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Kansas falls to Iowa State

By Blair Kerkhoff, McClatchy Newspapers –

AMES, Iowa — Iowa State thought it owed Kansas, so Saturday’s 72-64 triumph over the fifth-ranked Jayhawks came as no great revelation to the Cyclones.

Oh, it felt good enough. And any time students get to rush the floor it’s a fun thing.

“We felt like we should have beaten them the first time,” Iowa State forward Royce White said. “So this was basically a must-win for us.”

The Cyclones, improving to 5-3 in the Big 12 and 15-6 overall, played that way, especially down the stretch. Over the game’s final five minutes, Iowa State came away with a score on every possession. Not every shot was made, but those that were missed remained in the Cyclones’ possession and wound up in points.

That, more than anything, won it for Iowa State and frustrated KU. Bill Self put the 50-50 opportunities — rebounds and loose balls — at 70 percent for Iowa State.

“They outmanned us,” Self said. “They were more active and tougher than we were.”

Iowa State outrebounded Kansas 36-23, limiting the Jayhawks to five offensive rebounds. This from a KU team that entered the game among the league leaders in all rebounding categories.

“Our bigs answered the bell today,” Iowa State guard Scott Christopherson said.

When Kansas doesn’t outhustle opponents, “We’re not very good. We get average really fast,” Self said.

How often did the Cyclones jack up a poor shot, only to be bailed out by a hustling rebound?

The task was going to be difficult enough for Kansas. White, the 6-foot-8 point forward who dominated the Jayhawks with 18 points and 17 rebounds in Lawrence, is the toughest matchup problem in the Big 12.

Statistically, White game fell below that effort with 18 points and nine rebounds. But when the game was tight in the second half, the Cyclones ran their offense through him.

And White was at his best, oddly enough, at the free-throw line. His six-for-11 performance came close to matching his 53 percent average entering the game.

But his shots were huge in the second half.

First, as Kansas threw the first punch after halftime, scoring 10 straight points for a 45-39 lead, White stepped up and made two to stop the run.

But the larger moment came with 1:47 remaining. The Iowa State lead was 62-59. Miss a pair here, and the Jayhawks would be in business.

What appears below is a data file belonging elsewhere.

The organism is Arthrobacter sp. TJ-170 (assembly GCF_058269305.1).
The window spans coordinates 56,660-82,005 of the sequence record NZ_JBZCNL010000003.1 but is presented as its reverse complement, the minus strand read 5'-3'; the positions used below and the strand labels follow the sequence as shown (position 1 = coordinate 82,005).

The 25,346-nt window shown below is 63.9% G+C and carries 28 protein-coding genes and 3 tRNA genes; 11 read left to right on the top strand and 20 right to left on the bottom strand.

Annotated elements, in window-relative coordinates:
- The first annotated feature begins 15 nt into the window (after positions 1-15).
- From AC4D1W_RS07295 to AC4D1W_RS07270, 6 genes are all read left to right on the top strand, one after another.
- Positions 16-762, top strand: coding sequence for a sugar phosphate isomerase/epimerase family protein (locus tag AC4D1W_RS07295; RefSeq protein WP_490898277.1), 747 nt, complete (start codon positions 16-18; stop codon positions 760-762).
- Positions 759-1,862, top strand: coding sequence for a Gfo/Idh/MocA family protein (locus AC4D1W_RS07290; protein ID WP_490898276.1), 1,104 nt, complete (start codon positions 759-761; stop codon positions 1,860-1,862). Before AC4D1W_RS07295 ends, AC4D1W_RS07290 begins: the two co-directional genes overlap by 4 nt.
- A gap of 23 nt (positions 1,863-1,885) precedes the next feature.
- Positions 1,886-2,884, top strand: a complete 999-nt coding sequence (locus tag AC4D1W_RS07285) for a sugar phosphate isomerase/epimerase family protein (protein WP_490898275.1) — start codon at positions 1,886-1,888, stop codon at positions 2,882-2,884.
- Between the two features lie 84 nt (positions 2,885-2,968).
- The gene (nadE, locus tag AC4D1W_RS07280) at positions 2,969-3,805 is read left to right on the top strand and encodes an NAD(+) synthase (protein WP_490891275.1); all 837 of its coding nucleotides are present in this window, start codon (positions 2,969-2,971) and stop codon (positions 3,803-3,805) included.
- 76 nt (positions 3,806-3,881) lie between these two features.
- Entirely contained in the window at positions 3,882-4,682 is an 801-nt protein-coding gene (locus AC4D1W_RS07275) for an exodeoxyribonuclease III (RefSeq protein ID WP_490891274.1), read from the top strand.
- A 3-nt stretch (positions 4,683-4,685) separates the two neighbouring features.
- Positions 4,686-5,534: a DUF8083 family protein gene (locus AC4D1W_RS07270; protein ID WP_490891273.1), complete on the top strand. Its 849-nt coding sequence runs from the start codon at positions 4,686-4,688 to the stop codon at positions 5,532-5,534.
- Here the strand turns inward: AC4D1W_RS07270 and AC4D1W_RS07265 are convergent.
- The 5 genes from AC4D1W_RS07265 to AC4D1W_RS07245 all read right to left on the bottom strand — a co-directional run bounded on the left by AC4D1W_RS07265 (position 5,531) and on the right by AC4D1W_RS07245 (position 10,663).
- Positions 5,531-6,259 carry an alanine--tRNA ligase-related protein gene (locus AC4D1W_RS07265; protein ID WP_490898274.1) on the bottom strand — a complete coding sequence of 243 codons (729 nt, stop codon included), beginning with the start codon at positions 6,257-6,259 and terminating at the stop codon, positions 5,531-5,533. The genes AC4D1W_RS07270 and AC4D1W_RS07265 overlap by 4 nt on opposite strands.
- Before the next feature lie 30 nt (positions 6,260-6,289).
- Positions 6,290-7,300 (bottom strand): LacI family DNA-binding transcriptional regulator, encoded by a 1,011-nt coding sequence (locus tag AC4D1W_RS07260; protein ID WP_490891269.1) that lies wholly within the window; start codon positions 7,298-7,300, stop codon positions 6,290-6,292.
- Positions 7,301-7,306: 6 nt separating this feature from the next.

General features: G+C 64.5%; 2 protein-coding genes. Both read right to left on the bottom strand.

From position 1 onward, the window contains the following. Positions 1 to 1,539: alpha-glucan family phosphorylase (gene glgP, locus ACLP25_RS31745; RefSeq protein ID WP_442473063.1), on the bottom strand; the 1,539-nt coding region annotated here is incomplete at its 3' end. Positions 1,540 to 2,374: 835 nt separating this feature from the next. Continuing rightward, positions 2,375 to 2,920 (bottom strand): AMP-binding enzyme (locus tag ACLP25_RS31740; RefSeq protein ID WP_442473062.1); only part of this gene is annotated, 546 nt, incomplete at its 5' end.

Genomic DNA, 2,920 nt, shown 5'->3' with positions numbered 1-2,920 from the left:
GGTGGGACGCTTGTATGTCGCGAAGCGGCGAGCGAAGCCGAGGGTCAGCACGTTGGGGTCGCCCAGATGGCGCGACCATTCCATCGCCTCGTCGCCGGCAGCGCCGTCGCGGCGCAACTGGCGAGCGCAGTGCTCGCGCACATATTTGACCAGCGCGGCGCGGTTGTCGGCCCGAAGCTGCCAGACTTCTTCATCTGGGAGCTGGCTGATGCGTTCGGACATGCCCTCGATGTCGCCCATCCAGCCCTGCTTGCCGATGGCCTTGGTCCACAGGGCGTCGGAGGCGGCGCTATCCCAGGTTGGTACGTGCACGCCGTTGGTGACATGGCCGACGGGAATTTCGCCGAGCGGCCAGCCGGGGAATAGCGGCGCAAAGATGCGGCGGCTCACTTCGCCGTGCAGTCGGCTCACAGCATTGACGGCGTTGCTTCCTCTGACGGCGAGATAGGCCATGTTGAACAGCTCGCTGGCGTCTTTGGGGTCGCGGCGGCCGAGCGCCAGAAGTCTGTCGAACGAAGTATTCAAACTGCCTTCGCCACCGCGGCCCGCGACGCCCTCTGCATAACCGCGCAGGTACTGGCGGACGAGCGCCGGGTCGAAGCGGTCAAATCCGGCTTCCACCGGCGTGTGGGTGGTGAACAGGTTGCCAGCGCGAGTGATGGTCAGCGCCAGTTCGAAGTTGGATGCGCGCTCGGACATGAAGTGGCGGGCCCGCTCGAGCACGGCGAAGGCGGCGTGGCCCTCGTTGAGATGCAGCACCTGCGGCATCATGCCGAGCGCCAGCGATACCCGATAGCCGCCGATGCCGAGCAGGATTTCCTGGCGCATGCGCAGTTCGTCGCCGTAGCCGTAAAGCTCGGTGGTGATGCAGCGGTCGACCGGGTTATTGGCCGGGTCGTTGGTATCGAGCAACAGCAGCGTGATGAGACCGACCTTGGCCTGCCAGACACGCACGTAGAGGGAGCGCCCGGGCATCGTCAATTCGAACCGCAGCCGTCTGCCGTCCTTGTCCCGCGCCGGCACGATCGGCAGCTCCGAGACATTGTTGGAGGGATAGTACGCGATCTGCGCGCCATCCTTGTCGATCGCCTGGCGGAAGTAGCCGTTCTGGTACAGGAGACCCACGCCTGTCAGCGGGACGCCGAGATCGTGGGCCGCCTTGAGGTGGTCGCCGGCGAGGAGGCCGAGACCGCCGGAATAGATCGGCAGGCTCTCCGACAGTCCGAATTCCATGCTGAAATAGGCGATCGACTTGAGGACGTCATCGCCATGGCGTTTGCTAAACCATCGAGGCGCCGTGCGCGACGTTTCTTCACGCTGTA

Both went down, and White made sure to remind Thomas Robinson of the success rate.

“He told me I was going to miss them,” White said.

The game’s decibel meter hit a peak with 6:07 remaining and reserve guard Tyrus McGee getting a break when, sweeping across the line, got hacked by Elijah Johnson.

The whistle had bailed out McGee. But he had thrown the ball at the basket and it splashed through. He made the free throw for a three-point play that gave the Cyclones a 56-53 lead. The Jayhawks wouldn’t lead or match Iowa State the rest of the way.

Except for a couple of stretches, the Jayhawks, who dropped to 7-1 in the Big 12 and 17-4 overall, never looked comfortable.

They fell behind by eight in the first half, scored 10 straight but trailed 37-34 at the break.

After the fast opening to start the second half, the offense bogged down.

Robinson, who finished with 13 points and seven rebounds, seems to be in a slump. He got most of his baskets from Tyshawn Taylor’s collection of 10 assists but labored otherwise. His missed dunk with about four minutes remaining kept Iowa State ahead by three.

“I’m just not playing my game,” Robinson said. “I’m speeding up again, and not taking my time. I just not playing the same way now.”

That’s been the case for a few games, but others had delivered, especially Taylor, who in the first Iowa State meeting broke his personal scoring threshold with 28.

Taylor had 16 on Saturday, and all of the Kansas starters scored in double figures, but that spoke to weak bench play — a total of five points — as much as anything.

“Nobody really played well,” Self said.

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